COLUMBUS -- The former mayor of a small Texas town is warning Gov. John Kasich and state lawmakers to beware the fracking pitfalls his community has experienced.
"There is going to be some impact," said Calvin Tillman, formerly of Dish, Texas. "Even at best, you have an industrialized area and you have ... the truck traffic and the heavy equipment and the noise and odors and the dust and things like that. At worst, you have people who have contaminated water wells and you have air pollution from these treatment facilities and these compression stations and these condensate tanks that leak and things like that."
He added, "The question would be, do you want what has happened to us to happen to you? And if not, then what are you going to do to prevent that?"
Tillman and Dish, a community of about 200 people located near Dallas, were featured in the documentary "Gasland," a movie about the dangers horizontal hydraulic fracturing that is frequently cited by state lawmakers and others who oppose fracking.
Tillman spoke to reporters at the Ohio Statehouse Friday, Jan. 27, during a stop in Columbus.
Horizontal fracturing is an emerging method of extracting oil and gas that involves pumping large volumes of water and chemicals into underground shale formations.
Proponents say fracking will increase energy production in the state, add funds to the state coffers and promote job creation and economic growth in drilling-related industries. They also say that hydraulic fracturing has been in use in the state and country for decades and is safe thanks to existing regulations.
But opponents want a moratorium on hydraulic fracturing until adequate safeguards are in place to protect the environment. Such calls have increased in recent weeks, given seismic activity in the Youngtown area that could be tied to an injection well used to dispose of waste fluids from oil and gas production.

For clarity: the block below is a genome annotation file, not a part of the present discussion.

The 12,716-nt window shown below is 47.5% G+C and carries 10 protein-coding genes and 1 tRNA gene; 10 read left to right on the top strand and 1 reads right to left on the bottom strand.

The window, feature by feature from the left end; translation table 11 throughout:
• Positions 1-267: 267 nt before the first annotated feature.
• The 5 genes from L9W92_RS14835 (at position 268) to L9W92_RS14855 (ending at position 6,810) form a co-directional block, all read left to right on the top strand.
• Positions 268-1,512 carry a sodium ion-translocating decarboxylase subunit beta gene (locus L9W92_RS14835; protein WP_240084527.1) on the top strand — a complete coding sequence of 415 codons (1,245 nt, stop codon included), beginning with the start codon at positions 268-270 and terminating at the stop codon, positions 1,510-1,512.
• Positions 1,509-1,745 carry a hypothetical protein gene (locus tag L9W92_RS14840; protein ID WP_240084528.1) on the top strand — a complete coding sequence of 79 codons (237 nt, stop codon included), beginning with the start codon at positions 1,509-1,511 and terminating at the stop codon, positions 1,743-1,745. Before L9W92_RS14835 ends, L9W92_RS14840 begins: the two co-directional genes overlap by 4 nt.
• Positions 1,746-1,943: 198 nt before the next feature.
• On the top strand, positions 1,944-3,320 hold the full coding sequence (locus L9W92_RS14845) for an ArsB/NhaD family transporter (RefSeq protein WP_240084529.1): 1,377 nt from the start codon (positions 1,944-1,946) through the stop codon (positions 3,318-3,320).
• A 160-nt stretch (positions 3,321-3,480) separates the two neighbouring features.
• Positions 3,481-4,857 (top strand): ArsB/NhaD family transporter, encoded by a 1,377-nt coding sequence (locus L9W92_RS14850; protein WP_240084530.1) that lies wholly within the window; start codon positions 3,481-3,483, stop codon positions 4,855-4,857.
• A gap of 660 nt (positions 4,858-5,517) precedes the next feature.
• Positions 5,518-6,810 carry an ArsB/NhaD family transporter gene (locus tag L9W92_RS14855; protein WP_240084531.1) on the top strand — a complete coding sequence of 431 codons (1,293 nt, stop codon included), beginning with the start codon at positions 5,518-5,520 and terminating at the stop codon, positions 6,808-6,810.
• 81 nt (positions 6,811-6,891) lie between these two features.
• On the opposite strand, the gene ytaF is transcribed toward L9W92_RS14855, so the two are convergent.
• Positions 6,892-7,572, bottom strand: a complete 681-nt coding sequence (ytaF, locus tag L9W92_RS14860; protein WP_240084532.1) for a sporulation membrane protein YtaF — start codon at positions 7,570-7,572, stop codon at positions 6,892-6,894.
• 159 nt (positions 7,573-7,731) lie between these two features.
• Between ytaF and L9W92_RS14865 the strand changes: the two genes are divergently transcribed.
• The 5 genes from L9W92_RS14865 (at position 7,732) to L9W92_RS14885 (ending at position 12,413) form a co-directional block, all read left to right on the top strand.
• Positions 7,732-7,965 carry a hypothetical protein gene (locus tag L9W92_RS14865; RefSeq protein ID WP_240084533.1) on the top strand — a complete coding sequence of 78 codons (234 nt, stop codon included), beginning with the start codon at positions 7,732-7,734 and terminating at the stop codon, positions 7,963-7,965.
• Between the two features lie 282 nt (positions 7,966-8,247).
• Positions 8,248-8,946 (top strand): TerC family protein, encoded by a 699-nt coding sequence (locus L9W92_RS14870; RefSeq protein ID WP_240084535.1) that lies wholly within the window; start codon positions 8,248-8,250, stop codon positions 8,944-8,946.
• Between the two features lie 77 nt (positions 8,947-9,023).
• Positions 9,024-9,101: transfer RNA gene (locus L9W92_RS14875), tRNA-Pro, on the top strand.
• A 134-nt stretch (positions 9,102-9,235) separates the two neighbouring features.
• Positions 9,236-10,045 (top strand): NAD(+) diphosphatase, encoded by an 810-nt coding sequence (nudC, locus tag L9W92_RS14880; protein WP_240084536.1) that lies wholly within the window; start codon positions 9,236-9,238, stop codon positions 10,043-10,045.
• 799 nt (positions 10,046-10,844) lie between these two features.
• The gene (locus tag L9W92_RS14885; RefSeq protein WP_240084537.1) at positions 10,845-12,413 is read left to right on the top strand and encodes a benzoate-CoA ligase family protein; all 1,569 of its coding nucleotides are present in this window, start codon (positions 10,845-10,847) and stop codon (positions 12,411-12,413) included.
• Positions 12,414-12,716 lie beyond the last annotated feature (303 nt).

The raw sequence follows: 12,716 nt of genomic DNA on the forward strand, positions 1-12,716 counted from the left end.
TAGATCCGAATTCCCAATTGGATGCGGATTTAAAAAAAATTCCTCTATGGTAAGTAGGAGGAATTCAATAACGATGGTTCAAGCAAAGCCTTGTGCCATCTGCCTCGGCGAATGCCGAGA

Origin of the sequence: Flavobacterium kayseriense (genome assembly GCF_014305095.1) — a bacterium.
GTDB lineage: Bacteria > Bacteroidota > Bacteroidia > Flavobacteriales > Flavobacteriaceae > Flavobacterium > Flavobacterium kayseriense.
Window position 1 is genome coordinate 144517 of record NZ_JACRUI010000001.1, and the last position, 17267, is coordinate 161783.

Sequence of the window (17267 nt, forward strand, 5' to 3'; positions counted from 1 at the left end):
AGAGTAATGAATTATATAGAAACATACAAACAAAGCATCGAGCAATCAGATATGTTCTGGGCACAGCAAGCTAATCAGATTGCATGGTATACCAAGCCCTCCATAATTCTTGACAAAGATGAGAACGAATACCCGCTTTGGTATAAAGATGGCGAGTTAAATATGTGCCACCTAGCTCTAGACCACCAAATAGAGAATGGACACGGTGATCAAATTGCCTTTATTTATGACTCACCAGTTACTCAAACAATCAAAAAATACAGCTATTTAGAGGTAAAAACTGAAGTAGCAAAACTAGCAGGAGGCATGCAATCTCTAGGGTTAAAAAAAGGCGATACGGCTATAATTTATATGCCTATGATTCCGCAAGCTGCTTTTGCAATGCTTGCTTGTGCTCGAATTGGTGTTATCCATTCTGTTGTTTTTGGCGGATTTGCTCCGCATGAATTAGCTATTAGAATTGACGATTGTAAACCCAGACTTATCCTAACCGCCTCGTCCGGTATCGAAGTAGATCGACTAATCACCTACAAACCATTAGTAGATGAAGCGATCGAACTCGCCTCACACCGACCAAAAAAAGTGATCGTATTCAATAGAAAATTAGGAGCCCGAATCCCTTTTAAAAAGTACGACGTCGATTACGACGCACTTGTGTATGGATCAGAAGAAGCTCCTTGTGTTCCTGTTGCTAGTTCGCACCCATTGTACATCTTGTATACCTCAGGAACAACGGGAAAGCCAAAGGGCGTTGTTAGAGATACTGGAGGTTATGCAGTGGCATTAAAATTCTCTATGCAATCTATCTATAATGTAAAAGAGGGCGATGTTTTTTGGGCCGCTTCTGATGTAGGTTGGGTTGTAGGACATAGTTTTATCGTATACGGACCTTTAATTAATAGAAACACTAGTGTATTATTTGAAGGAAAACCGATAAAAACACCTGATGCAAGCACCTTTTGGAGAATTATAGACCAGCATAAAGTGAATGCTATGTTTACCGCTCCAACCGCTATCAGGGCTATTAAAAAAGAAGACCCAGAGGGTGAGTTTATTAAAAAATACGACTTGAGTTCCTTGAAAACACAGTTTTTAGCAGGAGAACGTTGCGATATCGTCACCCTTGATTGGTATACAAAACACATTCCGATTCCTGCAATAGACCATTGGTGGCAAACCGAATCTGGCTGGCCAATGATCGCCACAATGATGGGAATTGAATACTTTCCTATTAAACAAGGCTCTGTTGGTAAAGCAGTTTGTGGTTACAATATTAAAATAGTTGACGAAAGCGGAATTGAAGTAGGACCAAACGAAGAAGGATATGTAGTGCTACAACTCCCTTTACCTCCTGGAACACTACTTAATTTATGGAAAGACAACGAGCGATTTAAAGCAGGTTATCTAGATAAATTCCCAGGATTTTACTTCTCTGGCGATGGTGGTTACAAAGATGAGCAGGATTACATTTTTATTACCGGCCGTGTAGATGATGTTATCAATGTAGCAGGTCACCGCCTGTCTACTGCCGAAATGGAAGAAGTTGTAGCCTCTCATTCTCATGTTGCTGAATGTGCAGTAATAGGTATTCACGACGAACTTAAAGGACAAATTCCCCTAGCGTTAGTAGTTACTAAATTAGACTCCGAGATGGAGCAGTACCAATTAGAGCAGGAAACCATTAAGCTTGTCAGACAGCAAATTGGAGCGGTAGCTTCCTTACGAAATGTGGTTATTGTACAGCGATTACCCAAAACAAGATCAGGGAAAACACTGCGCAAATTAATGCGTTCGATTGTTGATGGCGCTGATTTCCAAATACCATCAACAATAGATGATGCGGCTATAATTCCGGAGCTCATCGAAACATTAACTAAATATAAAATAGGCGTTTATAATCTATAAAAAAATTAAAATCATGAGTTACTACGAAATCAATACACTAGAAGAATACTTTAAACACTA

Kasich has said repeatedly that his administration is working to ensure Ohio has the regulations in place to protect the environment. He has mentioned the possibility of impact fees to help communities cover roadwork and other costs associated with the industry. He has also said he does not want Ohio's regulatory environment to be so extreme that it drives the fracking industry away.
"We can have economic success in hydraulic fracturing and at the same time be able to preserve the environment," Kasich told reporters in Columbus earlier this week. "It cannot be a choice of one or the other. And I made it clear to the big companies, almost all of whom I've talked with, you get this right."
Tillman said horizontal hydraulic fracturing has been in use in and around Dish for more than a decade, with 20 or so production wells within the community and 50-60 within a half mile of its borders. With those wells have come pipelines, compression stations and gas treatment facilities.
"Every single place I've been to says we have the regulation infrastructure to take care of this. If I had a nickel for every time someone has told me that, I'd be rich because I hear it everywhere, and I have yet to see it prevent a lot of the things that you hear about."
Tillman urged state officials to thoroughly research the industry in advance, including environmental groups and others in those discussions.
"Am I coming up here to tell you to do this or not to do this? Absolutely not," he said. "That's a decision that people in Ohio have to make. I can tell you what happened in Dish, and you can make that decision based on trying to figure out the entire story."
Marc Kovac is the Dix Capital Bureau chief. E-mail him at firstname.lastname@example.org or on Twitter at OhioCapitalBlog.